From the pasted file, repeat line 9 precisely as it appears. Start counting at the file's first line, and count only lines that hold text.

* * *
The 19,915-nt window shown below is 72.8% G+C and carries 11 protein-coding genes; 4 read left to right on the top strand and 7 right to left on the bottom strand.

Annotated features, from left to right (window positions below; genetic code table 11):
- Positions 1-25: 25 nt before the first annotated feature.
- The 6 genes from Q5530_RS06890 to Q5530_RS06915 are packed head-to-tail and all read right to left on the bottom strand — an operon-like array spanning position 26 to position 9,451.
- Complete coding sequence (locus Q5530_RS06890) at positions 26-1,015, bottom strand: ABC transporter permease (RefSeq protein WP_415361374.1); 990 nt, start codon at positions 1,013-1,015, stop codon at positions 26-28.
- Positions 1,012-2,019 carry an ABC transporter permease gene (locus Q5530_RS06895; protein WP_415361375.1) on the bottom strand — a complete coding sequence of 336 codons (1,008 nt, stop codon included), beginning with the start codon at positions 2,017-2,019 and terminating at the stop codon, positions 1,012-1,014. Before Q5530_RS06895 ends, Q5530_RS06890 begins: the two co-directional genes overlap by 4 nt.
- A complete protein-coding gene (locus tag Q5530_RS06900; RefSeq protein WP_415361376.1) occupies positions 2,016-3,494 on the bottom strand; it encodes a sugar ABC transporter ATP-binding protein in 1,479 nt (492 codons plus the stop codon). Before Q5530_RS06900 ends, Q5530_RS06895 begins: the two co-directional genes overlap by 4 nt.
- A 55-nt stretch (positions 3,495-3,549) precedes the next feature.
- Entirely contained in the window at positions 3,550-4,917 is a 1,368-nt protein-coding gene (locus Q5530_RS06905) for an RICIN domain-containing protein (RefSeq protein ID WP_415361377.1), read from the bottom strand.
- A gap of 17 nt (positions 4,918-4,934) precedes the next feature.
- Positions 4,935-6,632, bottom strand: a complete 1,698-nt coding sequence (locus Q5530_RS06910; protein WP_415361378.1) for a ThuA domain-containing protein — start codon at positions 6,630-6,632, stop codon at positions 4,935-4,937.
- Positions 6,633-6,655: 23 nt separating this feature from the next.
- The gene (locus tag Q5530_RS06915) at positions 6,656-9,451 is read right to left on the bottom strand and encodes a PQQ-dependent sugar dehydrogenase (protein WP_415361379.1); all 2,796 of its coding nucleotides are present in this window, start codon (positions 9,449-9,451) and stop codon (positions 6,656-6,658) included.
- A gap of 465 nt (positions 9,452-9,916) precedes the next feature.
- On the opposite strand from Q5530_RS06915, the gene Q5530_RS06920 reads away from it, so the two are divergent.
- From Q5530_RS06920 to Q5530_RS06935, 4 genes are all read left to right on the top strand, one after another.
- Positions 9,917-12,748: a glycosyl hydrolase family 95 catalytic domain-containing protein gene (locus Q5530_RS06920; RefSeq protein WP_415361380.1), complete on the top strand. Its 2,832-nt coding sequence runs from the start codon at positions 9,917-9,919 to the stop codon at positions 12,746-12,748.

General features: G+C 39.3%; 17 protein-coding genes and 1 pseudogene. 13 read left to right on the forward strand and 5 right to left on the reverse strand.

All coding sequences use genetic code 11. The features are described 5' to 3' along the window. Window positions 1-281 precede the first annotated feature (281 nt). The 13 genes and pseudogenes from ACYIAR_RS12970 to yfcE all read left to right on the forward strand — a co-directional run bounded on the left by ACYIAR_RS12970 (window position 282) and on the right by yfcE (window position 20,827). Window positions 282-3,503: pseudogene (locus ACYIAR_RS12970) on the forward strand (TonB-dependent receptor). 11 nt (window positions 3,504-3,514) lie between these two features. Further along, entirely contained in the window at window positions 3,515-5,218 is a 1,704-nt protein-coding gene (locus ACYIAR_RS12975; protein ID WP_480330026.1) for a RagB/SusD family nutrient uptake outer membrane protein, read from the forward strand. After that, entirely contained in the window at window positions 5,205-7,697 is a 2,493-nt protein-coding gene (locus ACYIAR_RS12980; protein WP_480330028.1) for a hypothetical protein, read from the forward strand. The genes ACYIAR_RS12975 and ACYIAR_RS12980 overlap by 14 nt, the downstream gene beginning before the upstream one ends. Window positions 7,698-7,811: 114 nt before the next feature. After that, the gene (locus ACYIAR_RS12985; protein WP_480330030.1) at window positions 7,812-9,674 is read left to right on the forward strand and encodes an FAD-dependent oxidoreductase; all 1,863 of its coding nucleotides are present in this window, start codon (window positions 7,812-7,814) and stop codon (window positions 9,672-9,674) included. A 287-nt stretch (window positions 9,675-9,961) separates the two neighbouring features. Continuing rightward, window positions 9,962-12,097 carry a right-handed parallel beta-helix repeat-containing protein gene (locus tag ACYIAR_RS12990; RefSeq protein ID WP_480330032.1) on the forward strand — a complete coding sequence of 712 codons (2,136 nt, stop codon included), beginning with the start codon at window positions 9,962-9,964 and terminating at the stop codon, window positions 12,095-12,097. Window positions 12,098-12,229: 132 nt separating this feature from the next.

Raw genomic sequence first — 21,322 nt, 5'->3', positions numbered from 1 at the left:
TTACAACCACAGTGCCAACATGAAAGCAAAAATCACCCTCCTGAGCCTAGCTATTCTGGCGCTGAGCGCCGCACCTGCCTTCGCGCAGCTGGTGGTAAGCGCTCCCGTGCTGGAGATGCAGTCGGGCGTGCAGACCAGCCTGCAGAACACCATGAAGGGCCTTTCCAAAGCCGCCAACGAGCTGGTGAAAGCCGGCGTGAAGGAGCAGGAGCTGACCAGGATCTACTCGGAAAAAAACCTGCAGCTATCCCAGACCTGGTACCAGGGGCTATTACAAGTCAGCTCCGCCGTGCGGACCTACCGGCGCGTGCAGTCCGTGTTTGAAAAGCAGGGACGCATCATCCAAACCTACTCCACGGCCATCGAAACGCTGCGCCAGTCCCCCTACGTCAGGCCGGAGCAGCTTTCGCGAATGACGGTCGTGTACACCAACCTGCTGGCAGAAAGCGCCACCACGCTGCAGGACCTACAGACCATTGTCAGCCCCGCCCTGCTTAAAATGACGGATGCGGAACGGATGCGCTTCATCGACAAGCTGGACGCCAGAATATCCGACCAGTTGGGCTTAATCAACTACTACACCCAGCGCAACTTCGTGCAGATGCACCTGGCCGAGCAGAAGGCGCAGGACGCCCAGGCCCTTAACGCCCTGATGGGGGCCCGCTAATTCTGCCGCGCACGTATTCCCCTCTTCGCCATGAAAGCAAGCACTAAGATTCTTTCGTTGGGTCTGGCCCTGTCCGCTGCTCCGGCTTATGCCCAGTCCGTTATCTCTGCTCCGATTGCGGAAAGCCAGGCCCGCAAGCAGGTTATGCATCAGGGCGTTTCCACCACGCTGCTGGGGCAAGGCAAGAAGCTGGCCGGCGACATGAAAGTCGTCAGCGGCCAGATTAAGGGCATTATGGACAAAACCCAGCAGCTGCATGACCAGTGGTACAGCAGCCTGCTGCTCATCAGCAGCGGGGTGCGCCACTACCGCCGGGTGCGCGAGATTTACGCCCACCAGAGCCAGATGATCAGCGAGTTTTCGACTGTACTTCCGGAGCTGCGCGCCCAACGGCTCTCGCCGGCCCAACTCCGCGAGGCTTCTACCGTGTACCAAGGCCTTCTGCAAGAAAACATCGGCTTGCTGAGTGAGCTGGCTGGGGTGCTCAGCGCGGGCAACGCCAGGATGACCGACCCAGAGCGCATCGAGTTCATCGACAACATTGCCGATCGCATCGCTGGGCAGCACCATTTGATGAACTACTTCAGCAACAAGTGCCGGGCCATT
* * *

- Entirely contained in the window at positions 3,550-4,917 is a 1,368-nt protein-coding gene (locus Q5530_RS06905) for an RICIN domain-containing protein (RefSeq protein ID WP_415361377.1), read from the bottom strand.